Get 20M+ Full-Text Papers For Less Than $1.50/day. Subscribe now for You or Your Team.

Learn More →

Mycobacterial infections in zoo animals: relevance, diagnosis and management

Mycobacterial infections in zoo animals: relevance, diagnosis and management While the world prevalence of tuberculosis (TB) is increasing in the human population, TB infection remains a real concern in some animal populations all around the globe. Most mycobacteria of the TB complex are able to infect zoo and wildlife species, in which the pathogenesis, receptivity and immune responses vary widely. The diagnostic tools usually applied in domestic animals show limited performance in zoo species, especially when prevalence is low. Conversely, investigations of cell‐mediated immunity through in vitro assay of γ‐interferon may have numerous advantages, as long as the technical limits are known and can be improved upon. Furthermore, recent tools based on the investigation of humoral immunity seem very promising for the detection of antibodies directed against certain immunogenic mycobacterial antigens in a wide range of species. All these methods are currently evaluated in field studies, despite the difficulties to ensure rigorous validation. The development of these diagnostic tools is also impaired by the prevalence of mycobacteria other than TB also able to infect and create relevant disease in their host. Thus, decisions on positive and suspicious‐animals issues should be taken based on the evaluation of the risk of transmission to the rest of the zoological collection, the possible treatment options, animal welfare, conservation considerations and, of course, the zoonotic potential of this pathogen. http://www.deepdyve.com/assets/images/DeepDyve-Logo-lg.png International Zoo Yearbook Wiley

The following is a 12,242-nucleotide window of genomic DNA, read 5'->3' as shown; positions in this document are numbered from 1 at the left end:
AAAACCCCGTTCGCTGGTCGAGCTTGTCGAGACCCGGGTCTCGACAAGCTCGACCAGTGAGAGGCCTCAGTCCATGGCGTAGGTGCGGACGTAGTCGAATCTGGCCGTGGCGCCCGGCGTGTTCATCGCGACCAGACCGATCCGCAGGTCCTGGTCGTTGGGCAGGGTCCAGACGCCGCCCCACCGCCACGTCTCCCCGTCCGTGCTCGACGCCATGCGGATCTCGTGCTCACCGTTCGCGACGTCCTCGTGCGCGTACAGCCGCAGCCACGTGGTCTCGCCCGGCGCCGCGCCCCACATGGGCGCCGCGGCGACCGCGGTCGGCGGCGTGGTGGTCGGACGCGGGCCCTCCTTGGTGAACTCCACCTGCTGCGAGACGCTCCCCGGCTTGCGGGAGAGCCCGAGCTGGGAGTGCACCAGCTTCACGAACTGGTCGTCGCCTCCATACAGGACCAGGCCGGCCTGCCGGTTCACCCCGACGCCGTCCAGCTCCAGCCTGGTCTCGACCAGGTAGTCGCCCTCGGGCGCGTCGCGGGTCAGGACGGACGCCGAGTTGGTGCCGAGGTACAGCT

Mycobacterial infections in zoo animals: relevance, diagnosis and management

International Zoo Yearbook , Volume 45 (1) – Jan 1, 2011

Loading next page...
 
/lp/wiley/mycobacterial-infections-in-zoo-animals-relevance-diagnosis-and-NP9NnsNKhc

References (131)

Publisher
Wiley
Copyright
© 2011 The Authors. International Zoo Yearbook © 2011 The Zoological Society of London
ISSN
0074-9664
eISSN
1748-1090
DOI
10.1111/j.1748-1090.2011.00141.x
Publisher site
See Article on Publisher Site

Abstract

While the world prevalence of tuberculosis (TB) is increasing in the human population, TB infection remains a real concern in some animal populations all around the globe. Most mycobacteria of the TB complex are able to infect zoo and wildlife species, in which the pathogenesis, receptivity and immune responses vary widely. The diagnostic tools usually applied in domestic animals show limited performance in zoo species, especially when prevalence is low. Conversely, investigations of cell‐mediated immunity through in vitro assay of γ‐interferon may have numerous advantages, as long as the technical limits are known and can be improved upon. Furthermore, recent tools based on the investigation of humoral immunity seem very promising for the detection of antibodies directed against certain immunogenic mycobacterial antigens in a wide range of species. All these methods are currently evaluated in field studies, despite the difficulties to ensure rigorous validation. The development of these diagnostic tools is also impaired by the prevalence of mycobacteria other than TB also able to infect and create relevant disease in their host. Thus, decisions on positive and suspicious‐animals issues should be taken based on the evaluation of the risk of transmission to the rest of the zoological collection, the possible treatment options, animal welfare, conservation considerations and, of course, the zoonotic potential of this pathogen.

Journal

International Zoo YearbookWiley

Published: Jan 1, 2011

There are no references for this article.